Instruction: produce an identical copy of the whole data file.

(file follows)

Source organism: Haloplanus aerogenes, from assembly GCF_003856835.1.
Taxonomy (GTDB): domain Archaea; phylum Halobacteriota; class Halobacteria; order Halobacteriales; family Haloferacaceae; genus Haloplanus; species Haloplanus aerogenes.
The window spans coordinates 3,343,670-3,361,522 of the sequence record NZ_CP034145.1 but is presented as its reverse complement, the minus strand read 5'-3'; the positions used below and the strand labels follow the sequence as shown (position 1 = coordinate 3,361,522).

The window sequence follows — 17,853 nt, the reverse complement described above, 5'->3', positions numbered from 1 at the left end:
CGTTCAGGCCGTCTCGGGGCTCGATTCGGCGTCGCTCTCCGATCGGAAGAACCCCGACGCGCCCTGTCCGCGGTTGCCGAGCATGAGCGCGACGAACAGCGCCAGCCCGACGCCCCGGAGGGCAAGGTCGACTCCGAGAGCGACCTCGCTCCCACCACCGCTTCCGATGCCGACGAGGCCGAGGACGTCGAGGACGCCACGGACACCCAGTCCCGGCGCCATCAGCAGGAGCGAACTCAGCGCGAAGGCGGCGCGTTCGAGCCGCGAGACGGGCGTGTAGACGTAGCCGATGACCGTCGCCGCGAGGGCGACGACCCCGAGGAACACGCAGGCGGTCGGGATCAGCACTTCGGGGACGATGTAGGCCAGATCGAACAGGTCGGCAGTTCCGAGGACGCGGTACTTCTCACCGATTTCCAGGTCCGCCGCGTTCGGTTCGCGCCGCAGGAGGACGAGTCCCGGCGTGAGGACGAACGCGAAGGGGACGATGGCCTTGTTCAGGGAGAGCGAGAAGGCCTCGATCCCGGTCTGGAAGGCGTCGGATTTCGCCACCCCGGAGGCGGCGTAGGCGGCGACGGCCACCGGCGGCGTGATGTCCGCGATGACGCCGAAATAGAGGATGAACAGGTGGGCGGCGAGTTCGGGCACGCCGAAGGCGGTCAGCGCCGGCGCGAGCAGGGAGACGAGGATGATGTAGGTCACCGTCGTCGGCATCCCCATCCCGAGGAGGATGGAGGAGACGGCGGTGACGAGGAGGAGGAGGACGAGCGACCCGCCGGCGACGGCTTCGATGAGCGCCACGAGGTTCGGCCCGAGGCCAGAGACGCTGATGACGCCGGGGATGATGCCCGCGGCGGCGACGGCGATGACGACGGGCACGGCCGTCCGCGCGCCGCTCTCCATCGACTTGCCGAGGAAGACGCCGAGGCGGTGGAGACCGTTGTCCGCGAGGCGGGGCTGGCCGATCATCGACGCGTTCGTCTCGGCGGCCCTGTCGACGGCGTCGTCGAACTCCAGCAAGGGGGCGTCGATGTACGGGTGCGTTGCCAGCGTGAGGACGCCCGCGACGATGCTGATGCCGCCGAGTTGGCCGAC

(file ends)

Source organism: Haloplanus aerogenes, from assembly GCF_003856835.1.
Taxonomy (GTDB): domain Archaea; phylum Halobacteriota; class Halobacteria; order Halobacteriales; family Haloferacaceae; genus Haloplanus; species Haloplanus aerogenes.
The window spans coordinates 3,343,670-3,361,522 of the sequence record NZ_CP034145.1 but is presented as its reverse complement, the minus strand read 5'-3'; the positions used below and the strand labels follow the sequence as shown (position 1 = coordinate 3,361,522).

The window sequence follows — 17,853 nt, the reverse complement described above, 5'->3', positions numbered from 1 at the left end:
CGTTCAGGCCGTCTCGGGGCTCGATTCGGCGTCGCTCTCCGATCGGAAGAACCCCGACGCGCCCTGTCCGCGGTTGCCGAGCATGAGCGCGACGAACAGCGCCAGCCCGACGCCCCGGAGGGCAAGGTCGACTCCGAGAGCGACCTCGCTCCCACCACCGCTTCCGATGCCGACGAGGCCGAGGACGTCGAGGACGCCACGGACACCCAGTCCCGGCGCCATCAGCAGGAGCGAACTCAGCGCGAAGGCGGCGCGTTCGAGCCGCGAGACGGGCGTGTAGACGTAGCCGATGACCGTCGCCGCGAGGGCGACGACCCCGAGGAACACGCAGGCGGTCGGGATCAGCACTTCGGGGACGATGTAGGCCAGATCGAACAGGTCGGCAGTTCCGAGGACGCGGTACTTCTCACCGATTTCCAGGTCCGCCGCGTTCGGTTCGCGCCGCAGGAGGACGAGTCCCGGCGTGAGGACGAACGCGAAGGGGACGATGGCCTTGTTCAGGGAGAGCGAGAAGGCCTCGATCCCGGTCTGGAAGGCGTCGGATTTCGCCACCCCGGAGGCGGCGTAGGCGGCGACGGCCACCGGCGGCGTGATGTCCGCGATGACGCCGAAATAGAGGATGAACAGGTGGGCGGCGAGTTCGGGCACGCCGAAGGCGGTCAGCGCCGGCGCGAGCAGGGAGACGAGGATGATGTAGGTCACCGTCGTCGGCATCCCCATCCCGAGGAGGATGGAGGAGACGGCGGTGACGAGGAGGAGGAGGACGAGCGACCCGCCGGCGACGGCTTCGATGAGCGCCACGAGGTTCGGCCCGAGGCCAGAGACGCTGATGACGCCGGGGATGATGCCCGCGGCGGCGACGGCGATGACGACGGGCACGGCCGTCCGCGCGCCGCTCTCCATCGACTTGCCGAGGAAGACGCCGAGGCGGTGGAGACCGTTGTCCGCGAGGCGGGGCTGGCCGATCATCGACGCGTTCGTCTCGGCGGCCCTGTCGACGGCGTCGTCGAACTCCAGCAAGGGGGCGTCGATGTACGGGTGCGTTGCCAGCGTGAGGACGCCCGCGACGATGCTGATGCCGCCGAGTTGGCCGAC